A judge presiding over the cases against three former Minneapolis police officers charged in George Floyd's death did not immediately rule on their request to prohibit livestreaming their joint trials next year.

The issue arose during a hearing Thursday that touched on several issues: accusations that the county medical examiner was coerced into changing his findings in Floyd's death, a failed attempt to subpoena Minnesota Attorney General Keith Ellison to testify about a leak to the media, and a request for police discipline records.

The hearing for J. Alexander Kueng, Thomas Lane and Tou Thao grew contentious at times and was punctuated by Hennepin County District Judge Peter Cahill admonishing prosecutors for their behavior at co-defendant Derek Chauvin's trial this year.

Kueng, Lane and Thao are charged with aiding and abetting second-degree murder and manslaughter. They waived their right to appear and were not in attendance.

During a discussion about defense claims that Hennepin County Chief Medical Examiner Dr. Andrew Baker was pressured by another doctor, Cahill pointed a finger at Assistant Attorney General Matthew Frank.

Cahill said prosecutors were "disrespectful" when they limited discussion of Baker's credentials while introducing him as a witness. Attorneys commonly ask a witness about their educational history and work experience before they testify.

"That's how highly I think of Dr. Baker," Cahill said.

The judge's comments, which did not go any further, underscored the prosecution's apparent but unspoken dissatisfaction with Baker. Prosecutors called an outside pathologist to testify before Baker, duplicating his role.

Baker had ruled that Floyd died of "cardiopulmonary arrest complicating law enforcement subdual, restraint and neck compression" while prosecutors told jurors he died of asphyxia and not a fatal heart event.

Thao's attorneys, Robert and Natalie Paule, filed a motion accusing former Washington, D.C., medical examiner, Dr. Roger Mitchell, of pressuring Baker to add "neck compression." They accused prosecutors of ratifying the "coercion" while not orchestrating it. Chauvin knelt on Floyd's neck for more than nine minutes.

"It would have been very simple to ask Dr. Baker [if he was coerced] were you concerned by this," Frank told Thao's defense.

Frank then told Cahill the judge had seen Baker testify many times and knew him to be forthcoming, prompting Cahill's admonition.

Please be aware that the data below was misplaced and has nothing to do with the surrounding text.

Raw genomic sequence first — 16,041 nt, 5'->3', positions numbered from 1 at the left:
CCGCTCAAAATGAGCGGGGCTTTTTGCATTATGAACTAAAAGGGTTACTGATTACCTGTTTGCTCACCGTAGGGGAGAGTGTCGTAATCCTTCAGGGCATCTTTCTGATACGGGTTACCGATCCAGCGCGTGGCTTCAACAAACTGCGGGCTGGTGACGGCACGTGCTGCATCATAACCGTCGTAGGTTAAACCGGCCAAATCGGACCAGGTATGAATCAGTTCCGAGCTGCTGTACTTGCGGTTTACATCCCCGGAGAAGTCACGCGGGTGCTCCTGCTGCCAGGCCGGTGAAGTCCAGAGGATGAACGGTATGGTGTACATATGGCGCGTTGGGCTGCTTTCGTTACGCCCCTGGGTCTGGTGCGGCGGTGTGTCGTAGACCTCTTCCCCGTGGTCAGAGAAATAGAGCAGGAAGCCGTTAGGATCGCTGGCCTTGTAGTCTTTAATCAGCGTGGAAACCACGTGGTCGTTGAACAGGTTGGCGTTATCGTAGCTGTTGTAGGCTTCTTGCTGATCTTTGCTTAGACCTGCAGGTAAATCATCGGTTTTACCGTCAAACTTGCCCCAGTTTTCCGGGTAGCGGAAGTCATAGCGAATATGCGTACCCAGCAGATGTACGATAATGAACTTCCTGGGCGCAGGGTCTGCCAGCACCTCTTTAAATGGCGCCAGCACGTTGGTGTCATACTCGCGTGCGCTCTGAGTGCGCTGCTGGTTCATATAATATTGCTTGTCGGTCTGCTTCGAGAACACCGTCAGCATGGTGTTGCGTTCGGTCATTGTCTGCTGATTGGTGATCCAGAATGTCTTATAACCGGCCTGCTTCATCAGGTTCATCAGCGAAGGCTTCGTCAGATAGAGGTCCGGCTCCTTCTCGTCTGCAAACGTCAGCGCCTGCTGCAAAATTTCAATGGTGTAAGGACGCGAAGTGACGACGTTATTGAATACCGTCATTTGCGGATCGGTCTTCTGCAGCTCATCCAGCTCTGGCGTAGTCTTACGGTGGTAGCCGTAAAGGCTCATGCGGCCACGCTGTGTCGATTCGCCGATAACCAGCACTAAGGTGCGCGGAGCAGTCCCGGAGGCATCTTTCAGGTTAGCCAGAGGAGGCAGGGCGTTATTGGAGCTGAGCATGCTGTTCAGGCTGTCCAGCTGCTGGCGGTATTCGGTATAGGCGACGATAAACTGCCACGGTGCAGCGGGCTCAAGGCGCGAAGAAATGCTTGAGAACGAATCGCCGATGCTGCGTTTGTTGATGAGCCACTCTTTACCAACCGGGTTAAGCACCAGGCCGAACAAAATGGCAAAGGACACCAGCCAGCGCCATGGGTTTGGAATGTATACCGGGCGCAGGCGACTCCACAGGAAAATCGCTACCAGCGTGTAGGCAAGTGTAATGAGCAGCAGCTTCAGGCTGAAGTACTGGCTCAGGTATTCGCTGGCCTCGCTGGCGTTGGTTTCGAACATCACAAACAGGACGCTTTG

Cahill denied Thao's requests to dismiss the case against him, to rule that Baker had been coerced and to bar several prosecutors from the case, among others. He ordered prosecutors to provide the defense any additional materials related to the issue, and said the defense can cross-examine Baker about the matter at trial.

Earlier, Robert Paule said he had subpoenaed Ellison to testify regarding a leak to the New York Times about Chauvin's failed plea negotiations.

Ellison was not in court, and Frank said he was learning about it for the first time. Cahill quashed the subpoena, clearing the state of misconduct and saying the leak likely came from a federal source.

The hearing began with Kueng's attorney, Thomas Plunkett, and Lane's attorney, Earl Gray, arguing that Cahill should not allow their clients' trials to be livestreamed in order to protect their constitutional rights to a fair trial. Witnesses are afraid to testify for their clients' cases because two expert witnesses who testified for Chauvin's defense were targeted for vandalism and professional review afterward, they argued. Thao's defense joined the motion.

Chauvin's weekslong trial was livestreamed by several media outlets.

"The call to action that comes from a person sitting there watching [the trial] and being angered by it is much different from the effect that would occur" from reading the same testimony in the newspaper, Plunkett said. "This way the public gets a live, raw feed, and I respectfully submit that that is why people acted out."

Prosecutors and an attorney for a media coalition argued in favor of a livestream.

Cahill said he would rule later on whether to allow the livestream.

He said he would first issue a ruling in 10 to 14 days on an unrelated motion filed by the media coalition asking him to unseal the names of jurors who convicted Chauvin of murder and manslaughter.

Chao Xiong • 612-270-4708 Twitter: @ChaoStrib